This primarily involves tariff classification and you’re TPL (Tariff Parts Library). It will also involve landed costings, Customs TDN (Tariff Determinations), which purpose codes to use (i.e. whether duty paid or rebate clearances), certificate or permit requirements and how part numbers and descriptions must be captured. Many of these aspects will be communicated on the Clearing Instructions to your LSP on a shipment basis. However, it is a good idea to have a holistic discussion about these on a regular basis. For now, we will delve into the tariffing procedure and your TPL.
Most Traders use one LSP (Logistics Service Provider) for both the Freight Forwarding and Customs Clearing components of their business. Some use separate LSP, one for Freight Forwarding and another for the Customs Clearing. The reasons for the latter may be for cost benefits, to meet buyer or supplier requirements or because of the Incoterms (International Commercial Terms) agreed. There may be more reasons for this but, whichever the case, there will need to be a full implementation of both your Freight Forwarding and Customs Clearing requirements with your LSP.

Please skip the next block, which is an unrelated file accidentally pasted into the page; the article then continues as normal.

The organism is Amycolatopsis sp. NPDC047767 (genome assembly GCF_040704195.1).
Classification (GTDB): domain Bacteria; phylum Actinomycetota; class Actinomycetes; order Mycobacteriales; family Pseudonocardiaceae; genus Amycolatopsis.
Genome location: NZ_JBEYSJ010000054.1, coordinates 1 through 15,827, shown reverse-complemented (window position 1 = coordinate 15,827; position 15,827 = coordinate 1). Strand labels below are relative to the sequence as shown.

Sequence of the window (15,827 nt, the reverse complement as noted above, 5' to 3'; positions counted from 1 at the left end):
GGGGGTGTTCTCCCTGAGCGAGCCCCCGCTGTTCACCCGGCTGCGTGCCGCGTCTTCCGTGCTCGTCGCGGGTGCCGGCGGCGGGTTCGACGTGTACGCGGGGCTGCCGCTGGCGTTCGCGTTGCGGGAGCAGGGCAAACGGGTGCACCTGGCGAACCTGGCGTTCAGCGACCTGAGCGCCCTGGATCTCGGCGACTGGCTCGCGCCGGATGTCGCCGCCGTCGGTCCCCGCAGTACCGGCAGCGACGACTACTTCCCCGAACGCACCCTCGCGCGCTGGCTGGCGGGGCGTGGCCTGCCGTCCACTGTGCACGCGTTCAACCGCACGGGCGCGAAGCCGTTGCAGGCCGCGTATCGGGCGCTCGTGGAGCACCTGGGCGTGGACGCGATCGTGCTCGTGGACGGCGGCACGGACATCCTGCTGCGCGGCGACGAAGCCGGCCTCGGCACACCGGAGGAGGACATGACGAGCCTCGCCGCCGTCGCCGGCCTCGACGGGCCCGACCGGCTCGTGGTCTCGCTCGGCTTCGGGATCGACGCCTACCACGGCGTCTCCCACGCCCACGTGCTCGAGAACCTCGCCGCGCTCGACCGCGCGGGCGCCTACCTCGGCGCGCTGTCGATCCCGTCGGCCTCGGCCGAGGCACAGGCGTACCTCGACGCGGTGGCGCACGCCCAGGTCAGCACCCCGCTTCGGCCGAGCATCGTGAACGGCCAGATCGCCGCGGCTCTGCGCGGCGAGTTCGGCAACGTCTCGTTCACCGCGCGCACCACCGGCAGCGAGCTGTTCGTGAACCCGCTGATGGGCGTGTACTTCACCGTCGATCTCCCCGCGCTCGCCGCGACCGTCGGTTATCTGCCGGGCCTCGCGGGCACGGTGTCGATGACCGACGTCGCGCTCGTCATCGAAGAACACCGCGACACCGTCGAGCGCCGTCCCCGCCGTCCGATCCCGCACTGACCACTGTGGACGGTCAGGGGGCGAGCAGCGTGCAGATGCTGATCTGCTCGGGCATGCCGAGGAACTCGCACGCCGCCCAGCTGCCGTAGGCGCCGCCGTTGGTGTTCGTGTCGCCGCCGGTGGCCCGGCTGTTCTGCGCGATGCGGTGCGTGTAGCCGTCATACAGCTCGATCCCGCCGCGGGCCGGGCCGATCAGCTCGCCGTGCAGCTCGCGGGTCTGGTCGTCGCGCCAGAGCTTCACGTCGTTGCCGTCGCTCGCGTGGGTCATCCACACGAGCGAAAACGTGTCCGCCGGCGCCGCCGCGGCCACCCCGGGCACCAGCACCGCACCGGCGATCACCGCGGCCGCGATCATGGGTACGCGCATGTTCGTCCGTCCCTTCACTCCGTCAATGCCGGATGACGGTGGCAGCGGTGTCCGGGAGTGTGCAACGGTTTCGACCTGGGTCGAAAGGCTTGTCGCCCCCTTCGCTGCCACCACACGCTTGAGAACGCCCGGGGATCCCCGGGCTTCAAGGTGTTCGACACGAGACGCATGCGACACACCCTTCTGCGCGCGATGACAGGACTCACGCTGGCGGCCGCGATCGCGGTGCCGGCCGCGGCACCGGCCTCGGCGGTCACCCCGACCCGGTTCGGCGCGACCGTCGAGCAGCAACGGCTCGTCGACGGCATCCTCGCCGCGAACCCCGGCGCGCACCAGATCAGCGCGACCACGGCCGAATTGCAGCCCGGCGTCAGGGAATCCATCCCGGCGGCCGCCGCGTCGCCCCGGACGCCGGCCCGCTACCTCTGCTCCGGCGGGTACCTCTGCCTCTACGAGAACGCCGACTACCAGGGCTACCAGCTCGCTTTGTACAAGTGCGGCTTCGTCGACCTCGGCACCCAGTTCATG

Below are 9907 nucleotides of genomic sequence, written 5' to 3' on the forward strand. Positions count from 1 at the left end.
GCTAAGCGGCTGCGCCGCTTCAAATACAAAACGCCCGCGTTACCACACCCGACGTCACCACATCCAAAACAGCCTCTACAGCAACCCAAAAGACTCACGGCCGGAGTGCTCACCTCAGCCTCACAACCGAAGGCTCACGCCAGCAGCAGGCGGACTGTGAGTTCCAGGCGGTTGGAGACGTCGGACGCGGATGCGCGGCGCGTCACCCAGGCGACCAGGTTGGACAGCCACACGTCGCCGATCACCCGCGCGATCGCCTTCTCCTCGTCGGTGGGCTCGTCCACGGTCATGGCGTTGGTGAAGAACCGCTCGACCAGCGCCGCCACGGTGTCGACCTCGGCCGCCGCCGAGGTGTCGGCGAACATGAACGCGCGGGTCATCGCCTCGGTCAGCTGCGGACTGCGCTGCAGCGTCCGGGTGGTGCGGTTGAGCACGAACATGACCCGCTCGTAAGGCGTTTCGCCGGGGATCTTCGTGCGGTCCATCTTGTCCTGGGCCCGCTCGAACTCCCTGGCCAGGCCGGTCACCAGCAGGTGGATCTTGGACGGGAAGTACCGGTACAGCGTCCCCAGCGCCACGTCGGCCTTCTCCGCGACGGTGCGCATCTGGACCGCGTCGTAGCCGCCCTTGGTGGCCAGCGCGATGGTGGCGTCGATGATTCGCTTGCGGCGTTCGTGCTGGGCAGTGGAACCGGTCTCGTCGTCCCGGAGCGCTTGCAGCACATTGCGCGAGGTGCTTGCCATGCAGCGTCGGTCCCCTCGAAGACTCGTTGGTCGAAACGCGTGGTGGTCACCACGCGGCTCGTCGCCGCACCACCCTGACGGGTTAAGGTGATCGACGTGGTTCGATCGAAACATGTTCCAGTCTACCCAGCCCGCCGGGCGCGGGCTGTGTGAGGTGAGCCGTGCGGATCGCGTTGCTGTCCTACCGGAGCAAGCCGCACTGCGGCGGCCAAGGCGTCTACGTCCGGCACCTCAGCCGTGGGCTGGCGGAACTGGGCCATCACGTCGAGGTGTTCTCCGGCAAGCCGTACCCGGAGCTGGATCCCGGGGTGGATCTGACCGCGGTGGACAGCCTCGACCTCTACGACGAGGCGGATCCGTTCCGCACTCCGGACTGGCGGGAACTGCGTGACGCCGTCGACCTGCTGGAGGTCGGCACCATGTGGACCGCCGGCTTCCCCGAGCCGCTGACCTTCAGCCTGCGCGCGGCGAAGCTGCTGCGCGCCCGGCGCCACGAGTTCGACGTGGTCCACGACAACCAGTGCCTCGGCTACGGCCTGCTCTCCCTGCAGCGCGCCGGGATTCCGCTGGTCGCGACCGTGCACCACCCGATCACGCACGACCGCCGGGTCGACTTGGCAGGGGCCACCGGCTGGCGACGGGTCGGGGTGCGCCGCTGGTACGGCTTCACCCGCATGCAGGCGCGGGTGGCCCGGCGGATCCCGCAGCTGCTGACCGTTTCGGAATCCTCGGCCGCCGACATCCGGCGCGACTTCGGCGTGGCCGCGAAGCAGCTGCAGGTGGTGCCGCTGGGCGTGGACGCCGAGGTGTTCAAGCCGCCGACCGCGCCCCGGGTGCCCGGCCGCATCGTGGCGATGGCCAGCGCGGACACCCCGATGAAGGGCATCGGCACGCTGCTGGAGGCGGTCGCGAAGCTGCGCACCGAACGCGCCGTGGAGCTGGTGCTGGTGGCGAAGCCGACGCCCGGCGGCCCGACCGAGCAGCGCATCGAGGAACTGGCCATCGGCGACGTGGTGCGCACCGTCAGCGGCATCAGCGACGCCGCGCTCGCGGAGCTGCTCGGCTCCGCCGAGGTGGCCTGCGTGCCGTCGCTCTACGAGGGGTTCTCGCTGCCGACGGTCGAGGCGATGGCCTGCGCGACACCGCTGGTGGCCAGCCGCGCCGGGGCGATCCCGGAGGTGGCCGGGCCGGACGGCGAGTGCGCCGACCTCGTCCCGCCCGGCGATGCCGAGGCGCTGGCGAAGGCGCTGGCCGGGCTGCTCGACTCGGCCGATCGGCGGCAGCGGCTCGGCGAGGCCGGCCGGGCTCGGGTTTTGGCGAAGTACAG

I have seen it all too often. Consignments imported or exported without the required documents or an understanding of the duties and taxes involved.
I was asked at a conference in Durban in recently whether Customs clients will in the future have to write a Customs exam as proof of knowledge. While this is true for clients wanting to attain the SARS Customs PTA (Preferred Trader Accreditation), it is not true for all Customs clients. Well, not at this stage anyway.
Compliance is not about one or two things which if done correctly, assure you a pass. It is also not something that you do in isolation from your LSP (Logistics Service Provider). It is also not something that is simply passed onto a third party LSP believing that they are the sole providers of the respective legislative compliances.